Endpoint Security , Governance & Risk Management

Open-Source Foundations Join Forces on Digital Supply Chain

Europe's Cyber Resilience Act Pressures Open-Source Foundations and Manufacturers
Open-Source Foundations Join Forces on Digital Supply Chain
Seven open-source foundations united to prepare for the Cyber Resilience Act taking effect in 2027. (Image: Shutterstock)

Foundations housing seven large open-source projects are banding together ahead of what they say is a nearly impossible 2027 deadline created by the world's first digital supply chain regulation.

See Also: Webinar | 2023 OT Cybersecurity Year in Review: Lessons Learned from the Frontlines

European Union lawmakers in March approved the Cyber Resilience Act, which creates cybersecurity rules for manufacturers and developers of connected devices. The regulation must undergo final approval by a council of direct representatives of trading bloc members - a step that should be a formality following the political agreement on the regulation that lawmakers and the council reached in December. The European Commission put forward the proposal in 2022.

The act will come into full effect 36 months after the European Council acts - and the clock is racing not just for manufacturers but also for major open-source projects. Estimates vary for how deeply open-source code pervades the world. One reckoning says 96% of all code bases contain open source. The Eclipse Foundation - one of the seven foundations working together on Cyber Resilience Act compliance - estimates 80% of global software infrastructure is open source.

"It is fair to say that when we discuss the 'software supply chain,' we are primarily, but not exclusively, referring to open source," said Executive Director Mike Milinkovich in a Tuesday blog post.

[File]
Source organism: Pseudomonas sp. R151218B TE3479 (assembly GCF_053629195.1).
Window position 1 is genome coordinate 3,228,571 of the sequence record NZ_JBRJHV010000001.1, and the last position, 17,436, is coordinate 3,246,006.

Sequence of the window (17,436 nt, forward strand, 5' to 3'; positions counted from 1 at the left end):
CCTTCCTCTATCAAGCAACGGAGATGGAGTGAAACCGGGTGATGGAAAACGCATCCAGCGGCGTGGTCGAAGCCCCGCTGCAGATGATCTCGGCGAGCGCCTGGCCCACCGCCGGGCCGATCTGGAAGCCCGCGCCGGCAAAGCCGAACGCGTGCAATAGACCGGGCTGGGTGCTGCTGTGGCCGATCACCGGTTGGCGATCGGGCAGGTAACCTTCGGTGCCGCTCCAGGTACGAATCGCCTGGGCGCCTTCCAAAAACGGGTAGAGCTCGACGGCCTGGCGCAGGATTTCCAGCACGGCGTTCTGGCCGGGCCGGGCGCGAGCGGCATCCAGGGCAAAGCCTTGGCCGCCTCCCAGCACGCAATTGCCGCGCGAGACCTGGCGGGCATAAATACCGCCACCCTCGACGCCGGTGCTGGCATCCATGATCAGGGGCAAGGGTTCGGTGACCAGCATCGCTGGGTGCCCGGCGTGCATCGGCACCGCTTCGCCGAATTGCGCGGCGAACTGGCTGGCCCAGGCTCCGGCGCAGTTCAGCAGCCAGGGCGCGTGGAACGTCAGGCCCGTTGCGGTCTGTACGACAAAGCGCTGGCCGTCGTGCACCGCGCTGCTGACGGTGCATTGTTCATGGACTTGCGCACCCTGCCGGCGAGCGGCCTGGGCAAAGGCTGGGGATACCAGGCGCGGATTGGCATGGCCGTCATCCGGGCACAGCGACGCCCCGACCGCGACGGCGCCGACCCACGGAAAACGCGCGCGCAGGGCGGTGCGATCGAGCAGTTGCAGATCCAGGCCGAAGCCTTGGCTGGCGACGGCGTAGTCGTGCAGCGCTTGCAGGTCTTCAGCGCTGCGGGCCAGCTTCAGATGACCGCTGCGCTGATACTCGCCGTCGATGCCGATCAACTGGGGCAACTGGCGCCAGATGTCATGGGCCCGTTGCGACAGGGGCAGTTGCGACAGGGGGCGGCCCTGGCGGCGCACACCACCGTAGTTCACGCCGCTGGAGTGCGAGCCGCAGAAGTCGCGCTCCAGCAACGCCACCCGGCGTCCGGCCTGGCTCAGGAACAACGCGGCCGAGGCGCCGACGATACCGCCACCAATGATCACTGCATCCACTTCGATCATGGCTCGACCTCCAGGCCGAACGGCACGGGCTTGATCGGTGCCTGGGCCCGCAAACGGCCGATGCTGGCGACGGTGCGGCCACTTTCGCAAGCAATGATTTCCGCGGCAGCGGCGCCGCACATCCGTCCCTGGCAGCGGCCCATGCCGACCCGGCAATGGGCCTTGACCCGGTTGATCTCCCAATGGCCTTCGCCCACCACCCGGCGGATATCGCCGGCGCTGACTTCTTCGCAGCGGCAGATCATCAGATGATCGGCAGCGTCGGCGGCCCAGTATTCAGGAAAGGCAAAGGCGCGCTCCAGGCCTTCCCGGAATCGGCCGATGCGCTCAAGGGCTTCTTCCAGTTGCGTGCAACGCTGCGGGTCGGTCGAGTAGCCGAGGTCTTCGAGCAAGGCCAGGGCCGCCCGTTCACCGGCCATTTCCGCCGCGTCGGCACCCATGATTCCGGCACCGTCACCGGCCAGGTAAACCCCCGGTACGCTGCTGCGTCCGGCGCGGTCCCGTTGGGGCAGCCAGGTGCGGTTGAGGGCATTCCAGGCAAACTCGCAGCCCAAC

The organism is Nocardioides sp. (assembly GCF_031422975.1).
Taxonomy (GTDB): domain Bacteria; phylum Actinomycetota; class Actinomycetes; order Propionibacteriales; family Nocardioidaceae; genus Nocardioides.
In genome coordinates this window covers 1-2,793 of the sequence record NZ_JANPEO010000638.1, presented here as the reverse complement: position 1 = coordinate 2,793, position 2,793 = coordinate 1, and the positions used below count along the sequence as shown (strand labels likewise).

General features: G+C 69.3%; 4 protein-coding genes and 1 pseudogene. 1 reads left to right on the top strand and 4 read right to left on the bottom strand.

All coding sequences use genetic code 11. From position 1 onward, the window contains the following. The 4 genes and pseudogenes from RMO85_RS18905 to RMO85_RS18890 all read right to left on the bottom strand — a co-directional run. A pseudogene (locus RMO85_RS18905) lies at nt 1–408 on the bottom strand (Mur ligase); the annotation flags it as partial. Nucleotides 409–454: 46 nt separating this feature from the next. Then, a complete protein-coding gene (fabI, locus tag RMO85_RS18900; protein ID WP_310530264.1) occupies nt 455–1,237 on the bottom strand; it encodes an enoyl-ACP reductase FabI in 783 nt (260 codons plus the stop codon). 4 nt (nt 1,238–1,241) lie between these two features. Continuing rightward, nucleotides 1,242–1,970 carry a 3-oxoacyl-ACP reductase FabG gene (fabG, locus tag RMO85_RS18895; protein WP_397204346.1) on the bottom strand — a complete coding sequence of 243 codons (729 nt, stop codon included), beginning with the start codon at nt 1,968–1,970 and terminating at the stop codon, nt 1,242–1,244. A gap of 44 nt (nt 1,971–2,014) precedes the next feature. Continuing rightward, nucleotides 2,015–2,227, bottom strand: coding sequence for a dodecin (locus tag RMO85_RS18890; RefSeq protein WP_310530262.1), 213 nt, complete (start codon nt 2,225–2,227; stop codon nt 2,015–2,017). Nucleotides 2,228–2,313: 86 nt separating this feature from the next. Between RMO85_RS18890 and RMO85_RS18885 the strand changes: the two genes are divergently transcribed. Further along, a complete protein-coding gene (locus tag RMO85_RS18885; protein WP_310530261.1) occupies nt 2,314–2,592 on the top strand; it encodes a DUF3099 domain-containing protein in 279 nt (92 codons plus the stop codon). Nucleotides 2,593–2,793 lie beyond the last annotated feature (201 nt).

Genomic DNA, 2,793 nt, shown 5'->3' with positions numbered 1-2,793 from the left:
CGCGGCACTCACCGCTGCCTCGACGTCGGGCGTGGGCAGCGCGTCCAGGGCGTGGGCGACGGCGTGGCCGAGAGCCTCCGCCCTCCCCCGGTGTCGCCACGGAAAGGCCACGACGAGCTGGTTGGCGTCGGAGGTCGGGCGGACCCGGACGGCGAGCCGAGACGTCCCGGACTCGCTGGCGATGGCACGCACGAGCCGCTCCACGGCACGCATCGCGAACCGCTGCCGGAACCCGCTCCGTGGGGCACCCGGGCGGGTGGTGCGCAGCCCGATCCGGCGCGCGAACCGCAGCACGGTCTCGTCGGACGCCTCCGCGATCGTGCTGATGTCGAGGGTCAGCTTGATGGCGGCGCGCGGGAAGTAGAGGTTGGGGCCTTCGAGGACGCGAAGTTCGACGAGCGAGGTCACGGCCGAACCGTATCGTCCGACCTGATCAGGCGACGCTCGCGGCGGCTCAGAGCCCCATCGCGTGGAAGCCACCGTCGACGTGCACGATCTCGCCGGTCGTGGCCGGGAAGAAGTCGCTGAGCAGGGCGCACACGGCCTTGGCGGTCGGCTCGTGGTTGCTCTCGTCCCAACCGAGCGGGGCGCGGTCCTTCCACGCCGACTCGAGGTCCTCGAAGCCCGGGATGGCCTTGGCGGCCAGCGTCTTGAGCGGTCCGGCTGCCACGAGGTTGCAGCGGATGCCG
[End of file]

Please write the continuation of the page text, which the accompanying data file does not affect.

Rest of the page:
The other six foundations - Apache, Blender, OpenSSL, PHP, Python and Rust - will initiate a Brussels-based working group charged with finding common specifications for secure software development, using as a starting point their existing open-source experience with matters such as coordinated disclosure, peer review and release processes.*

"It is a tight deadline," Milinkovich said in an email. "Developing specifications is time-consuming" and publishing guidelines is just the first step. "Every product made available in the European Union will need to implement these processes and document their adherence, which is also a time-intensive task."

Primary responsibility for adhering to the Cyber Resilience Act falls on commercial manufacturers and developers, not open-source coders - volunteers aren't even covered by the act. But it makes "a lot of sense to do as much as possible in the open-source projects and share the results downstream," Milinkovich said.

Following the pressure from the open-source community, European lawmakers introduced the concept of an "open-source steward" exempt from the act's monetary penalties and most of its requirements (see: Cyber Mavens Slam Europe's Cyber Resilience Act).

The final text calls on open-source stewards to fashion policies that foster the development of secure products and effective handling of vulnerabilities and to voluntarily report vulnerabilities to European authorities.

"The creation of the OSS steward language ensures that we weren't subject to rules primarily aimed at commercial supply chains," said Rebecca Rumbul, executive director and CEO at the Rust Foundation. "What it does is ensure that nonprofits like the Rust Foundation are not considered commercial actors under the CRA, but are considered to be more like public guardians."

One possible side effect of the CRA, which Milinkovich hopes for, is that if manufacturers are legally obligated to address security bugs in the open-source code that they incorporate into a product, they might beef up their support of open source.

"They should, as it will be much more cost-efficient and safe in terms of compliance for them to ensure the quality of their OSS components," he said. "It's going to be interesting to watch."

*Clarification April 9, 2024 21:04 UTC: Changed to note that the working group is in the process of being formed rather than already formed.

About the Author

Akshaya Asokan

Akshaya Asokan

Senior Correspondent, ISMG

Asokan is a U.K.-based senior correspondent for Information Security Media Group's global news desk. She previously worked with IDG and other publications, reporting on developments in technology, minority rights and education.

David Perera

David Perera

Editorial Director, News, ISMG

Perera is editorial director for news at Information Security Media Group. He previously covered privacy and data security for outlets including MLex and Politico.

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